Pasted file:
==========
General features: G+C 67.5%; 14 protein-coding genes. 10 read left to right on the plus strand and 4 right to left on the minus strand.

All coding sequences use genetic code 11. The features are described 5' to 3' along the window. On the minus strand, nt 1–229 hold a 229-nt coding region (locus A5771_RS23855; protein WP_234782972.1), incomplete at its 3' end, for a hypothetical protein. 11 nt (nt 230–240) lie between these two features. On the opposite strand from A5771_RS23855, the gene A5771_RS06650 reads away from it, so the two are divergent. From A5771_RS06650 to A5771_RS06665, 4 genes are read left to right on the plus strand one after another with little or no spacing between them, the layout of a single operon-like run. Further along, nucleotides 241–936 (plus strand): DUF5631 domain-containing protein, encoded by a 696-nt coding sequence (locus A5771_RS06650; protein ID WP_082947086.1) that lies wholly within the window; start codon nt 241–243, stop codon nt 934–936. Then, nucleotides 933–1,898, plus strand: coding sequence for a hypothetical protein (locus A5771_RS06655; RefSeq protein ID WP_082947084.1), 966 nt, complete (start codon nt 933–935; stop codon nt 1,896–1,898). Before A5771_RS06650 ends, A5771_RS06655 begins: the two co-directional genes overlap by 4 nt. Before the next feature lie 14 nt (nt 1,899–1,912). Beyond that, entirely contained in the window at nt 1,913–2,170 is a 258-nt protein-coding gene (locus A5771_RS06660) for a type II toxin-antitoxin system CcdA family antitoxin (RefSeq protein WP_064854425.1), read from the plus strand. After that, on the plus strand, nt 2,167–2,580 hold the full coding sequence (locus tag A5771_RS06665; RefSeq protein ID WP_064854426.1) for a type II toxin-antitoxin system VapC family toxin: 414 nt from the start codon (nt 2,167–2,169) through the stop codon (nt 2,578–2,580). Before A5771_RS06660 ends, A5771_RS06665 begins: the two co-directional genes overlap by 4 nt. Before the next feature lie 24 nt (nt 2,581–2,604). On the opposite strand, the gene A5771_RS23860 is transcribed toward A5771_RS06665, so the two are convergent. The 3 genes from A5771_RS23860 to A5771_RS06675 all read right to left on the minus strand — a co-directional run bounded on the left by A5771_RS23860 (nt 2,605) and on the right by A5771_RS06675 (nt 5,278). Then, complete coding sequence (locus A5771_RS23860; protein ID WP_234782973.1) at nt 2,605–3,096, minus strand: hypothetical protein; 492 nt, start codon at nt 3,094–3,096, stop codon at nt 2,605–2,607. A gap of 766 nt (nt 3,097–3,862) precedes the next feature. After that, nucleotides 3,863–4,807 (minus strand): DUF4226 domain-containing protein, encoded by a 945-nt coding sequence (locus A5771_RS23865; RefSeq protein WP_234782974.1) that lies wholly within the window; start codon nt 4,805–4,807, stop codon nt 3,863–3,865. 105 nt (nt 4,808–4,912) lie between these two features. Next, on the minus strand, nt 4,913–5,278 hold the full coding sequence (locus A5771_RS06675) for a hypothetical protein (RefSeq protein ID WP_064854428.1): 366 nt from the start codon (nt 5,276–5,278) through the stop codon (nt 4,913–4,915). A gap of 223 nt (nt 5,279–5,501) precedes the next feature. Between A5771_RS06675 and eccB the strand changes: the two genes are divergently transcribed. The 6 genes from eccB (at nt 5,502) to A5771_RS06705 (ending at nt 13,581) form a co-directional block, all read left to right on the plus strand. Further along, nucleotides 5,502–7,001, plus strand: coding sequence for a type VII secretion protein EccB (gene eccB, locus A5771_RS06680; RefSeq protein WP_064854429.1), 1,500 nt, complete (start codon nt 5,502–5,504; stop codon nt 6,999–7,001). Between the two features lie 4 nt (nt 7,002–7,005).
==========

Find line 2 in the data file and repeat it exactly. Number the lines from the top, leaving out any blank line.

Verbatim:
All coding sequences use genetic code 11. The features are described 5' to 3' along the window. On the minus strand, nt 1–229 hold a 229-nt coding region (locus A5771_RS23855; protein WP_234782972.1), incomplete at its 3' end, for a hypothetical protein. 11 nt (nt 230–240) lie between these two features. On the opposite strand from A5771_RS23855, the gene A5771_RS06650 reads away from it, so the two are divergent. From A5771_RS06650 to A5771_RS06665, 4 genes are read left to right on the plus strand one after another with little or no spacing between them, the layout of a single operon-like run. Further along, nucleotides 241–936 (plus strand): DUF5631 domain-containing protein, encoded by a 696-nt coding sequence (locus A5771_RS06650; protein ID WP_082947086.1) that lies wholly within the window; start codon nt 241–243, stop codon nt 934–936. Then, nucleotides 933–1,898, plus strand: coding sequence for a hypothetical protein (locus A5771_RS06655; RefSeq protein ID WP_082947084.1), 966 nt, complete (start codon nt 933–935; stop codon nt 1,896–1,898). Before A5771_RS06650 ends, A5771_RS06655 begins: the two co-directional genes overlap by 4 nt. Before the next feature lie 14 nt (nt 1,899–1,912). Beyond that, entirely contained in the window at nt 1,913–2,170 is a 258-nt protein-coding gene (locus A5771_RS06660) for a type II toxin-antitoxin system CcdA family antitoxin (RefSeq protein WP_064854425.1), read from the plus strand. After that, on the plus strand, nt 2,167–2,580 hold the full coding sequence (locus tag A5771_RS06665; RefSeq protein ID WP_064854426.1) for a type II toxin-antitoxin system VapC family toxin: 414 nt from the start codon (nt 2,167–2,169) through the stop codon (nt 2,578–2,580). Before A5771_RS06660 ends, A5771_RS06665 begins: the two co-directional genes overlap by 4 nt. Before the next feature lie 24 nt (nt 2,581–2,604). On the opposite strand, the gene A5771_RS23860 is transcribed toward A5771_RS06665, so the two are convergent. The 3 genes from A5771_RS23860 to A5771_RS06675 all read right to left on the minus strand — a co-directional run bounded on the left by A5771_RS23860 (nt 2,605) and on the right by A5771_RS06675 (nt 5,278). Then, complete coding sequence (locus A5771_RS23860; protein ID WP_234782973.1) at nt 2,605–3,096, minus strand: hypothetical protein; 492 nt, start codon at nt 3,094–3,096, stop codon at nt 2,605–2,607. A gap of 766 nt (nt 3,097–3,862) precedes the next feature. After that, nucleotides 3,863–4,807 (minus strand): DUF4226 domain-containing protein, encoded by a 945-nt coding sequence (locus A5771_RS23865; RefSeq protein WP_234782974.1) that lies wholly within the window; start codon nt 4,805–4,807, stop codon nt 3,863–3,865. 105 nt (nt 4,808–4,912) lie between these two features. Next, on the minus strand, nt 4,913–5,278 hold the full coding sequence (locus A5771_RS06675) for a hypothetical protein (RefSeq protein ID WP_064854428.1): 366 nt from the start codon (nt 5,276–5,278) through the stop codon (nt 4,913–4,915). A gap of 223 nt (nt 5,279–5,501) precedes the next feature. Between A5771_RS06675 and eccB the strand changes: the two genes are divergently transcribed. The 6 genes from eccB (at nt 5,502) to A5771_RS06705 (ending at nt 13,581) form a co-directional block, all read left to right on the plus strand. Further along, nucleotides 5,502–7,001, plus strand: coding sequence for a type VII secretion protein EccB (gene eccB, locus A5771_RS06680; RefSeq protein WP_064854429.1), 1,500 nt, complete (start codon nt 5,502–5,504; stop codon nt 6,999–7,001). Between the two features lie 4 nt (nt 7,002–7,005).